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Cecil the Lion's Killer Violated His Own Exceptional Obligations as a Human Being

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The killing of Cecil the lion was a very bad thing. As I understand it, a sanctuary lion -- and tourist attraction -- was lured out of his safe zone at Zimbabwe's Hwange National Park and shot with an arrow, taking many hours to die.

I know that many have been making sharp contrasts comparing the outpouring of empathy for Cecil with the far lesser demonstration of concern about Planned Parenthood's dismembered fetuses. As cogent as those contrasts are, however, we should not allow them to distract us from recognizing the wrong actions that took Cecil's life.

Readers familiar with my work know that I vehemently oppose animal rights. That has led some to embrace the canard that I am indifferent to the suffering of animals. Drivel.

Animal rights is an ideology that promotes a false moral equation between humans and animals, based on their and our capacities to feel pain and suffer. In such a perspective, Cecil's killing would be the same as the murder of a human being. That is a pernicious, morally relativistic view that undermines human exceptionalism and transforms us, in essence, into just another animal in the forest.

We are more than that. Human exceptionalism includes duties -- which only human beings are capable of possessing. One of those important duties we alone can have is the obligation because we are human beings to treat animals humanely and with respect, and to abstain from causing them suffering unless that is required by an overriding human need.

And when there is a human need, we must continue to work to improve methods of animal husbandry. That is why Temple Grandin's laudable work with cattle slaughtering methods is so important.

This approach is known as "animal welfare." It is why whaling was justifiable in the 18th and 19th centuries when whale oil was essential to lighting our cities and to driving the rudimentary stages of the industrial revolution, while satisfying other important human needs as well. Today, it is no longer justifiable on a mass scale because we don't need the whale products and the method of killing by harpoon -- even if for food -- causes the animal so much pain.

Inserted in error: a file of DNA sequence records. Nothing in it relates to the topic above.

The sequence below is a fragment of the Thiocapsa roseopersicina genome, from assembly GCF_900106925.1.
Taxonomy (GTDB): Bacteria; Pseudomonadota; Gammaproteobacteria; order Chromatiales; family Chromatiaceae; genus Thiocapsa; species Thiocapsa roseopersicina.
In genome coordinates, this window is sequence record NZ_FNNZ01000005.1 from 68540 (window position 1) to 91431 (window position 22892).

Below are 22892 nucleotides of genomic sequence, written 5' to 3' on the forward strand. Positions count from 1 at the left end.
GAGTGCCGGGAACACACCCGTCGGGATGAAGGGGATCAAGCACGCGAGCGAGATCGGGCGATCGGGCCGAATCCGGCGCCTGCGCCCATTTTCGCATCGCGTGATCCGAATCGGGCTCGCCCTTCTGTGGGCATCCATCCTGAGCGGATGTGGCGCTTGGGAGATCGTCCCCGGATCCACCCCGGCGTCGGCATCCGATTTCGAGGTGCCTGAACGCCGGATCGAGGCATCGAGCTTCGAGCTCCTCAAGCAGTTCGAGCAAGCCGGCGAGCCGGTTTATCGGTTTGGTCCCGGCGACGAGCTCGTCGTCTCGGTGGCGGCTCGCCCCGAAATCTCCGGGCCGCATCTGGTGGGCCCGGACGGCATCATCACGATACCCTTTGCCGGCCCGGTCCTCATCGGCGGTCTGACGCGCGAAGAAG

Under an animal welfare analysis, there is simply no excuse for killing Cecil.

  • No genuine human benefit was involved. The act was akin to dog fighting, merely serving to satisfy a blood lust or give the animal killer an adrenaline rush.
  • Trophy hunting, in my opinion, is killing for ego. That said, sometimes there can be significant animal and human benefits derived from such hunts. For example, African countries charge very high prices for hunting licenses for the purpose of culling herds of elephants that would otherwise destroy the environment. Those kills benefit park ecosystems by keeping them in balance, the money is necessary in many cases to keep the parks open, and the animals that are killed are used for food. No such justification exists in this case.
  • The method of Cecil's killing caused significant suffering for no reason other than to put a thrill up the hunter's spine.
  • Poaching is wrong. Period. Unless you are starving, I can think of no excuse for it.

Under an animal rights analysis, Cecil had a right to live because his moral value was equal to that of humans. Such attitudes must be rejected.

Under an animal welfare analysis, the great white hunter violated his own human duty to treat animals properly, and to obey the laws of Zimbabwe regarding hunts. (He says he was unaware that Cecil was in a protected area.)

Beyond that, Cecil was a sanctuary lion accustomed to the presence of humans. Thus, a lion's usual wariness was probably not a factor when he was lured and killed. Talk about unsporting!

So, yes, there is too much excuse-making for Planned Parenthood. But that is not a reason to fail to express our repugnance over this sorry episode.

Image: Hwange National Park, by Laura (cardamom) [CC BY 2.0], via Wikimedia Commons.

Cross-posted at Human Exceptionalism.